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Blurred lines: appointing sitting judges to commissions of inquiry

By Scott Prasser - posted Monday, 15 August 2022

One of the issues concerning commissions of inquiry, royal commissions, and public inquiries is whether sitting members of the judiciary should chair such executive appointed bodies.

There has been a long-term trend across all jurisdictions in Australia away from appointing sitting justices to chair public inquiries. This is primarily because it is seen to undermine the separation of powers between the executive and the judiciary – one of the cornerstones of our Westminster system of government. There are other drivers supporting this trend too.

However, the Palaszczuk Government's decision in May 2022 of appointing a sitting judge, Justice Deborah Roberts of the District Court, to chair a commission of inquiry into Queensland Police responses to domestic violence, raises this issue once again. It is an important issue that deserves public debate.


Problems of sitting justices chairing public inquiries

There are four problems in appointing sitting justices to chair commissions of inquiry:

First, a sitting judge accepting the offer to chair a public inquiry is seen to be doing the bidding of executive government thus undermining the separation of powers doctrine between the executive and the judiciary. It is this doctrine of separation of powers that assures our courts are independent from government or undue interference.

Commissions of inquiry are instruments of executive government. As they are often chaired by sitting or retired judges such inquiries are often inaccurately called, 'judicial inquiries.' There is no such thing in our system of government. The judiciary does not initiate inquiries – only executive government does.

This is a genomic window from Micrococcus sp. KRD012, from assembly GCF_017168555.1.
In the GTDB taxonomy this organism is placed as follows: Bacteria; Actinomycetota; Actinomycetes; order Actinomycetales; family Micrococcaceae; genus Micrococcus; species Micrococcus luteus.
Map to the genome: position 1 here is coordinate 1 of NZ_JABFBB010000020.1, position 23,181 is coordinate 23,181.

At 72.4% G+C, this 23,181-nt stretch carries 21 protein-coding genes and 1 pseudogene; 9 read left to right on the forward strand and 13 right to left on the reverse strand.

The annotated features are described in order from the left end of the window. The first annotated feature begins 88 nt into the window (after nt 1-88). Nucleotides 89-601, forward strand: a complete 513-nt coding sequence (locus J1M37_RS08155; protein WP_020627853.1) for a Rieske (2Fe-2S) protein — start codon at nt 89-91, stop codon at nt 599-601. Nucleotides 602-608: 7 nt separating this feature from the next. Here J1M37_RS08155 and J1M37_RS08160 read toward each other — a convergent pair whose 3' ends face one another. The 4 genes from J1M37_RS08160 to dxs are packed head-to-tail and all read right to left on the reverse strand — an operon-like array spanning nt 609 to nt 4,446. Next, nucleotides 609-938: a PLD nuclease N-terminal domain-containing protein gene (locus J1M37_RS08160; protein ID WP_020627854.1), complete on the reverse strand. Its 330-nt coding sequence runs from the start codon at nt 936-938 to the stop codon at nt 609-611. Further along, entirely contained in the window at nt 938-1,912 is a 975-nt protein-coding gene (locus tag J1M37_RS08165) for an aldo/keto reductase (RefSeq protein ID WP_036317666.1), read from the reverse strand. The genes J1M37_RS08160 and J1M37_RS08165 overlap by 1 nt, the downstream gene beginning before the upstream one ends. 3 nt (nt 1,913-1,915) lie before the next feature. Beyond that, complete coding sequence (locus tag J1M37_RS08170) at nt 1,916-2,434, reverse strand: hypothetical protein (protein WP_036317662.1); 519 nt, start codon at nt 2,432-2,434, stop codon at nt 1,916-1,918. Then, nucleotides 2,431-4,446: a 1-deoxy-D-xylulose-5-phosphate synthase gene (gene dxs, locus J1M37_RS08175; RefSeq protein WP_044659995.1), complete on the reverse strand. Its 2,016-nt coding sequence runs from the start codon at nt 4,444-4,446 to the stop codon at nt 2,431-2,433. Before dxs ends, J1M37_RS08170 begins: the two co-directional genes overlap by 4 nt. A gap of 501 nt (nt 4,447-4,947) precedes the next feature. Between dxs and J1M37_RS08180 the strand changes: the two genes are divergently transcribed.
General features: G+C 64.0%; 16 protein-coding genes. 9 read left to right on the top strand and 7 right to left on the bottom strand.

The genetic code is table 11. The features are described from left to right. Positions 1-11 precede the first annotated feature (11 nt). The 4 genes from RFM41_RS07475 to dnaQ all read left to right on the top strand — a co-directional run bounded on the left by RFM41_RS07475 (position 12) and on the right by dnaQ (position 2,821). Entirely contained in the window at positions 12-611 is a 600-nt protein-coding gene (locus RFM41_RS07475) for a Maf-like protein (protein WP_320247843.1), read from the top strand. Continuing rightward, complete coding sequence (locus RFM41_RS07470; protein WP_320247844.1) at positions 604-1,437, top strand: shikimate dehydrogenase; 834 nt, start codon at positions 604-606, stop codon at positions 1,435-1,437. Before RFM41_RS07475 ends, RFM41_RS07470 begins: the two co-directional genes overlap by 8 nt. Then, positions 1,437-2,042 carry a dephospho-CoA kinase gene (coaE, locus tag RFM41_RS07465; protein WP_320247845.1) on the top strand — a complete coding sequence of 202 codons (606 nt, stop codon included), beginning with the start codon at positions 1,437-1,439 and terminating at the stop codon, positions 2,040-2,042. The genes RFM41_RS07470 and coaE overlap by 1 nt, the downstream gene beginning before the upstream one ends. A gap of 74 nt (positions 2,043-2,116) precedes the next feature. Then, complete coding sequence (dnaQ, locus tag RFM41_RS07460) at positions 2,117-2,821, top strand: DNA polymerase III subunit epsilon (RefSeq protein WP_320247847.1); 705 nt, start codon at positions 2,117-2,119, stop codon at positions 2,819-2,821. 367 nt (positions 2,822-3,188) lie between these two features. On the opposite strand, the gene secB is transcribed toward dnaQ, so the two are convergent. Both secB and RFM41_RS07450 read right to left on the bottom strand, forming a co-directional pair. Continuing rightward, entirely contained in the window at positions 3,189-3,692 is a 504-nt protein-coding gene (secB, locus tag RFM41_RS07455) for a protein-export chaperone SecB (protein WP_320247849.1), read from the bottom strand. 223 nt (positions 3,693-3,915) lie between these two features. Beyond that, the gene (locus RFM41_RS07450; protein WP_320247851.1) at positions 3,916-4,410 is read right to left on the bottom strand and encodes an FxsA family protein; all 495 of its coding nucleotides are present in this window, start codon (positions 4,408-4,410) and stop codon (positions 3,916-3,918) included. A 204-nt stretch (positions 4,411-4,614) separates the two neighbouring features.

Executive government alone appoints inquiries, selects their members, sets their terms of reference and timeframes, allocates their resources and decides to accept or reject inquiries' recommendations.

Second, given the political nature of some inquiries, a trend which is increasing, the involvement by a sitting member of the judiciary in such an inquiry can inadvertently embroil the judiciary in public controversy, undermine its independence and cause potential conflicts of interests if legal issues from an inquiry later have to be adjudicated in court.

Third, they take judges away from their designated and taxpayer funded role of hearing cases of law in courts. That major commissions of inquiry can take between two - four years, makes this problem worse. it represents a depletion of resources to the courts.


Fourth, it has also been argued that while judges (including retired ones) have skills in finding the facts in relation to investigative type inquiries, of seeking the truth and apportioning responsibility, these inquiries are often required to make wide ranging policy recommendations on complex issues about in which they, as members or former members of the judiciary, have little expertise.

Why do governments appoint sitting and former justices to chair public inquiries?

Governments appoint sitting (and former members) of the judiciary to chair inquiries because they are highly regarded and thus give an inquiry status and a perception of independence. Such traits are particularly appealing to governments faced with difficult political circumstances, allegations of corruption and maladministration given the increasing politicisation of the public service and other institutions of government.

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About the Author

Dr Scott Prasser has worked on senior policy and research roles in federal and state governments. His recent publications include:Royal Commissions and Public Inquiries in Australia (2021); The Whitlam Era with David Clune (2022) and the edited New directions in royal commission and public inquiries: Do we need them?. His forthcoming publication is The Art of Opposition reviewing oppositions across Australia and internationally. .

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